The seaplanes will take off from the river near the South Perth jet-ski area, and conduct tours to Rottnest Island, Mandurah and Margaret River.
The Swan River Trust said it had granted approval for Catalina to use its Cessna 208 Caravan for the 12 months of the trial, subject to a number of environmental conditions.
The trust, however, has not given approval for Catalina to use its flagship plane, a vintage Grumman Albatross.
The trial follows 12 months of wrangling between Catalina, which is a private venture owned by SafeRight entrepreneur Mack McCormack, and the Swan River Trust, as revealed by Business News last month.
It may be extended by six months to allow the operation to run over two peak periods, provided there is no negative impact on the community or waterway.
The Swan River Trust’s statutory planning acting manager, Jennifer Stritzke, said the approval would be cancelled or suspended if any of the conditions put in place to protect the river were breached.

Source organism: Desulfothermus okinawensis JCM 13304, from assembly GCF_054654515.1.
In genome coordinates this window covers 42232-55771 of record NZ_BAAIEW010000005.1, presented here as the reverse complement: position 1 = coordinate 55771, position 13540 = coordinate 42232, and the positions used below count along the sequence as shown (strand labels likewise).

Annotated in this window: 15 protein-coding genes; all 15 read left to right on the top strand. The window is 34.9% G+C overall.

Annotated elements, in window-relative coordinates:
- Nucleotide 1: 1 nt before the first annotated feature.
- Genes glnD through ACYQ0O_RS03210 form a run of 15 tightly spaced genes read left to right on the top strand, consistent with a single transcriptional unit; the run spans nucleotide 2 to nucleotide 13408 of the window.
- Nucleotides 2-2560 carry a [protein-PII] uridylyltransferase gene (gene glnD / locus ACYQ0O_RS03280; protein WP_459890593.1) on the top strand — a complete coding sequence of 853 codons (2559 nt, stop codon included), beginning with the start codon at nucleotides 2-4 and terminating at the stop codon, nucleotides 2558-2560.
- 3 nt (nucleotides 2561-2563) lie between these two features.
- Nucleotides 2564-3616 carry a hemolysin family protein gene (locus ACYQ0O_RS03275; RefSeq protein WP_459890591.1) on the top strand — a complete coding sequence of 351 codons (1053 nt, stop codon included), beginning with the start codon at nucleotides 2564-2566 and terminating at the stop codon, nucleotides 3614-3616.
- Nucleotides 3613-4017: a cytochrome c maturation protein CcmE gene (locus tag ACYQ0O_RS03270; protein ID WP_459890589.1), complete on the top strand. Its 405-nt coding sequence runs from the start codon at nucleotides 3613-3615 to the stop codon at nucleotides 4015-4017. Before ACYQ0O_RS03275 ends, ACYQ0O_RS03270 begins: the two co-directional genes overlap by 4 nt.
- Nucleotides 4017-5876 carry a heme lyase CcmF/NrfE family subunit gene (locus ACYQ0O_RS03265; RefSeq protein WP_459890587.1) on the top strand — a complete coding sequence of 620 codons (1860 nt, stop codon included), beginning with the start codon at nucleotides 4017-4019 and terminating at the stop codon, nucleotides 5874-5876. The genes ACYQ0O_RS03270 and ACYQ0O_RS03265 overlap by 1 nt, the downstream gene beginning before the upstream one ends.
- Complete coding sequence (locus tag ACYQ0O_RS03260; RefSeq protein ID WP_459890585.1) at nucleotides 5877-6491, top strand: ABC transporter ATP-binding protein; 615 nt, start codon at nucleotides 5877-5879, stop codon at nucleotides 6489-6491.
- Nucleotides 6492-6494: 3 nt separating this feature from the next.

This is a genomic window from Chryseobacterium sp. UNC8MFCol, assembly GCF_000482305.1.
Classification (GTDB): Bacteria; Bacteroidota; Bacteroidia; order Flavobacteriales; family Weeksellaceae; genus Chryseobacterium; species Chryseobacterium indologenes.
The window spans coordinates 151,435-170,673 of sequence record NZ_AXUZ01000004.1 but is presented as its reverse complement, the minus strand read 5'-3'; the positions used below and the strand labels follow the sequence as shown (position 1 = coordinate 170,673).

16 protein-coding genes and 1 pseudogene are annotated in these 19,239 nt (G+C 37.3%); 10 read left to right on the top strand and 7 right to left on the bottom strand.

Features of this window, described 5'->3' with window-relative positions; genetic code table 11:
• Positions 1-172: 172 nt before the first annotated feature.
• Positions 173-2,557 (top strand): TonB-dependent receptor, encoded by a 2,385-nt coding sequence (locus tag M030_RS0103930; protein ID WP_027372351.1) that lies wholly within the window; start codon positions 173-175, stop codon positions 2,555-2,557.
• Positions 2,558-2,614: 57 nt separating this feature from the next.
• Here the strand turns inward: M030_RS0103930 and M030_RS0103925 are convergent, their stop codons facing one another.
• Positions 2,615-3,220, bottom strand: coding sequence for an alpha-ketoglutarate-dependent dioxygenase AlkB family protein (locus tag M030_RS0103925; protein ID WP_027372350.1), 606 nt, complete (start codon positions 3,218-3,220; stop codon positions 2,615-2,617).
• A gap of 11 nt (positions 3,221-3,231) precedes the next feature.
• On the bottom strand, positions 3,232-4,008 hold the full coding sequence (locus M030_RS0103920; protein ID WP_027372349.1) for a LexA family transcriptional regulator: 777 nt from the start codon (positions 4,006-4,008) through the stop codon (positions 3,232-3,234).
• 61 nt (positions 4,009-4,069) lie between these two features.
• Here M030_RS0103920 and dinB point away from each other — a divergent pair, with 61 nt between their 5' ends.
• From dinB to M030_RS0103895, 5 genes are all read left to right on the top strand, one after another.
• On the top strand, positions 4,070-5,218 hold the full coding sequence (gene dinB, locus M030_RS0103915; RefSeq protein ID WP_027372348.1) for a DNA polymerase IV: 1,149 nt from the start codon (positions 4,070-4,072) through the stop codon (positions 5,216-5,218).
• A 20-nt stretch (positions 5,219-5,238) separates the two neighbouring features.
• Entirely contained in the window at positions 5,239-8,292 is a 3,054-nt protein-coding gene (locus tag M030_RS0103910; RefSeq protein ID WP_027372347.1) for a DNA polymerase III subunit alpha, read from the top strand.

“The proximity of the seaplane landing area to Milyu Marine Park and Nature Reserve was one of the major considerations for the trust, as this area has been set aside as a refuge for migratory wading birds protected under international agreements,” Ms Stritzke said.
“In an effort to protect birdlife, the Cessna 208 Caravan seaplane and the company’s support vessel are not permitted to enter the Milyu Marine Park and an exclusion/no fly zone has been established 300 metres from the shore to minimise shadowing and disturbance of birds in the area.
“Restricting the seaplane from flying close to the Como foreshore will also greatly reduce any noise impacts on nearby residences.”
Catalina Airlines will also need to obtain approval from the Department of Transport and the Civil Aviation Safety Authority before conducting any tours.
Public comments on the seaplane operations will be welcomed by the Swan River Trust.